When I became a partner emeritus, it meant that it was time to slow down and work less.
I started working only two days a week. I thought I would have more time to pursue many of the things I had always wanted to do but never had the time. Since that point, I seem to be busier than I ever was and still have many projects I want to do, but can’t seem to get to.
Around that time I was talking to a high school kid at a family gathering and thought he would be interested in finding out more about accounting, and I realized there is nothing out there that explains what an accountant does. Sure, professional societies have plenty of promotional recruiting brochures, but nothing that actually says what a CPA does.
When I was in college I remember reading Rosser Reeves’ "Reality in Advertising" and David Ogilvy’s "Confession of an Advertising Man" and got some good insights into the world of advertising agencies. Those books did not dissuade me from wanting to be an accountant, but if I didn’t become an accountant, I probably would have entered advertising. There are a million books by lawyers of their “glamorous” profession, as well as books by entrepreneurs, politicians, restaurateurs and salespeople, including those who sell life insurance and envelopes (two really inspiring products), along with stock brokers, realtors, investment bankers, and artists, cartoonists and clergymen. And I realized there is nothing about accountants.
So I am making it my duty to show the inside workings of a CPA: what they do; how they get and keep business; service clients and fill needs; hire, train, develop, mentor and retain staff; and the living they make selling confidence and trust, and an occasional tax return and financial statement. Many people start out in public accounting and leave it for various reasons. Some regret that decision and some celebrate it daily. But, have you ever seen a career CPA who is retiring who says they did not love what they did? They don’t exist.
Those who work in public accounting really enjoy the work, the client and colleague interactions, and the everyday challenges they confront. I think that says more about the profession than almost anything else. When I was I kid, while my friends played house, I played accountant. I think I always wanted to be a CPA. My father was a CPA and he seemed to really love what he did. I also noticed while growing up that he received many calls at home from clients seeking his help and advice before they did anything important.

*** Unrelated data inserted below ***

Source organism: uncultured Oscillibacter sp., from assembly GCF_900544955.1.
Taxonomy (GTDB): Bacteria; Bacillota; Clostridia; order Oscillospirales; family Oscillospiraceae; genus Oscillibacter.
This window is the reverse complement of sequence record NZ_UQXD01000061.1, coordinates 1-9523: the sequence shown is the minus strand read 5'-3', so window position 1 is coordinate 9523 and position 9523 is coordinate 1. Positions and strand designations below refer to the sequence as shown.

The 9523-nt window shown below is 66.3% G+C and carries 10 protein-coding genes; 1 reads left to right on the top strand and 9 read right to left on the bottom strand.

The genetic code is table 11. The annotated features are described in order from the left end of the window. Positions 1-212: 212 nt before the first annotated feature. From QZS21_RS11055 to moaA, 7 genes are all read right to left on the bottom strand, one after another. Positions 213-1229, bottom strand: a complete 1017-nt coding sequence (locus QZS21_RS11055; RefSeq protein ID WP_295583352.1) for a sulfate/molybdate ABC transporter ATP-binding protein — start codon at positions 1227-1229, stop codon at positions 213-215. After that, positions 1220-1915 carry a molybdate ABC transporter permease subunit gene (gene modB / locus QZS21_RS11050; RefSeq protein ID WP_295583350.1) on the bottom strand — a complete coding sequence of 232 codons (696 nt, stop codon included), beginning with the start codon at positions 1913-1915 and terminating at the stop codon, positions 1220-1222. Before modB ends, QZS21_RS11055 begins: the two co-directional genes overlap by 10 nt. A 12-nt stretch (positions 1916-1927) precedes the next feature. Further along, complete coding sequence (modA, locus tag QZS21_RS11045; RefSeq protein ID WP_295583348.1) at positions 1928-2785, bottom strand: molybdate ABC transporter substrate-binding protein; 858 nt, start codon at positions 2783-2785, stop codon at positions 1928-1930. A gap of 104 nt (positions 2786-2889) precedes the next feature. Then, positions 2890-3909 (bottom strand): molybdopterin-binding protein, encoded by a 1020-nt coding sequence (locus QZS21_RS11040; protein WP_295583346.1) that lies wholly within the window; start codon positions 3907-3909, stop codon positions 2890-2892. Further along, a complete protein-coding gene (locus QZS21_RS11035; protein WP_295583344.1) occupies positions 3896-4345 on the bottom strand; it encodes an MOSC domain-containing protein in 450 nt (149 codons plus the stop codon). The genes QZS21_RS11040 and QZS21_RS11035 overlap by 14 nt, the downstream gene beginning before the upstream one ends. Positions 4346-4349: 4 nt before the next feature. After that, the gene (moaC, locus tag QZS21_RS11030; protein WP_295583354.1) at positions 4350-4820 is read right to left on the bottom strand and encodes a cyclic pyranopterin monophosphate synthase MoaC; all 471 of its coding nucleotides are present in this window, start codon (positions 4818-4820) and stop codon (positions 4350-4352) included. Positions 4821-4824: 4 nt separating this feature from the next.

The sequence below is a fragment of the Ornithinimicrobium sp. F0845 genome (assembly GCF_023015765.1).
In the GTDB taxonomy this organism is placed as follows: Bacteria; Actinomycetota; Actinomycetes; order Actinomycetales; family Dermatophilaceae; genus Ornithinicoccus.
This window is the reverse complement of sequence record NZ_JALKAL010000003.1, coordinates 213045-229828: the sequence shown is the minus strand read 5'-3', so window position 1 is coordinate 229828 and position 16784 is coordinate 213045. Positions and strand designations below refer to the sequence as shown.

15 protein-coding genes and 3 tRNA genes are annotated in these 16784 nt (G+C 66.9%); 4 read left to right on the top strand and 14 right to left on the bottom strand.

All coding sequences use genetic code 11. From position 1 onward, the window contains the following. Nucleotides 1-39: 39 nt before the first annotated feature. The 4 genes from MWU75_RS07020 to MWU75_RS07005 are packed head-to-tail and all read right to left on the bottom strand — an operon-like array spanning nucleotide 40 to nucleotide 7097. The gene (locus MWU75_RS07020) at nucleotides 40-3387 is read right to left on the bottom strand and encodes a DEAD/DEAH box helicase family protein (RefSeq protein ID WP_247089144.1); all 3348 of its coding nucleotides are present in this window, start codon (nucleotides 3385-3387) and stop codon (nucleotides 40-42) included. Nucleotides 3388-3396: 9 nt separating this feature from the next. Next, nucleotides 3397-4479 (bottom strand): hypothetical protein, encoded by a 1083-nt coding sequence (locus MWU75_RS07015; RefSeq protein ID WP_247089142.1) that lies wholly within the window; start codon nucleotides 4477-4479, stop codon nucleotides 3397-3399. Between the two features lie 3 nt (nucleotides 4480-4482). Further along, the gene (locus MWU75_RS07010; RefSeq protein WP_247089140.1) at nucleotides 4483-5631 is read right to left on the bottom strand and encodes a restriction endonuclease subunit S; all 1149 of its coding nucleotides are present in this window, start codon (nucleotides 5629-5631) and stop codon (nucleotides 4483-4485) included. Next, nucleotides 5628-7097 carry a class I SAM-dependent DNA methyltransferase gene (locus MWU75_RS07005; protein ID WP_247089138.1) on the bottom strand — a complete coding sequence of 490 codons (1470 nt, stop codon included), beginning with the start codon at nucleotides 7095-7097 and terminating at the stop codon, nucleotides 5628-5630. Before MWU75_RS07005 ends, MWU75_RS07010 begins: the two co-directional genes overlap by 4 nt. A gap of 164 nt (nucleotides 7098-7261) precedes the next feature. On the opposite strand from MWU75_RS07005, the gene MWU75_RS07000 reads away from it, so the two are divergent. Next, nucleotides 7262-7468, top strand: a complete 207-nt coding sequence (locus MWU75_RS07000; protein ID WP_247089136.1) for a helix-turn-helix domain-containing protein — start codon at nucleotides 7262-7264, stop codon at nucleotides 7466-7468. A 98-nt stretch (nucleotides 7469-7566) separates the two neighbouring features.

My father was a sole practitioner. He shared an office with my uncle, his brother-in-law, and spent his days at clients’ premises doing his work. Thus the evening calls. There were no cell phones or email in those days. Occasionally he got calls at the clients’ offices, but then that interfered with getting his work done early enough to get home in time for dinner—hence, the evening calls.
My mother typed his tax returns and financial statements so she knew who most of the clients were. My father would share with my mother what the clients wanted to know or do. Living in a cramped Bronx apartment, I usually overheard these conversations, as well as my father’s side of phone conversations.
It seemed to me that my father was a very important person. He had to be if all these people needed him to tell them what they should do. This presented my father, the CPA, as a man of power—perhaps a quiet power since he didn’t seem to get the overt recognition, but he was in the middle of everything. I started picturing myself as being able to wield power someday—like my Dad!
Why are accountants consulted so often by their clients? Well, for one, most business and a lot of personal decisions involve money, and that is the CPA’s bailiwick. No one wants to make a decision that will cost them more than it should, or without garnering some tax benefit and without finding out if there might be a better way.
Another reason is that CPAs have a wide range of clients in many different businesses and they accumulate extremely broad experience in industry and the professions, and in dealing with unusual financial situations. And for some reason, successful CPAs have an uncanny ability to transfer their experiences to a myriad of circumstances and then articulate it clearly to present an apparent path for the client to follow.
Edward Mendlowitz, CPA, is a partner at WithumSmith+Brown, PC, CPAs. He has authored 20 books and written hundreds of articles for business and professional journals and newsletters plus a Tax Loophole article for every issue of TaxHotline for 27 years. Ed also does a blog twice a week that addresses issues his clients have at www.partners-network.com. He is the winner of the Lawler Award for the best article published during 2001 in the Journal of Accountancy. He has also taught in the MBA graduate program at Fairleigh Dickinson University, and has been admitted to practice before the U.S. Tax Court. Ed welcomes practice management questions and can be reached at WithumSmith+Brown, One Spring Street, New Brunswick, NJ 08901, (732) 964-9329, email@example.com.
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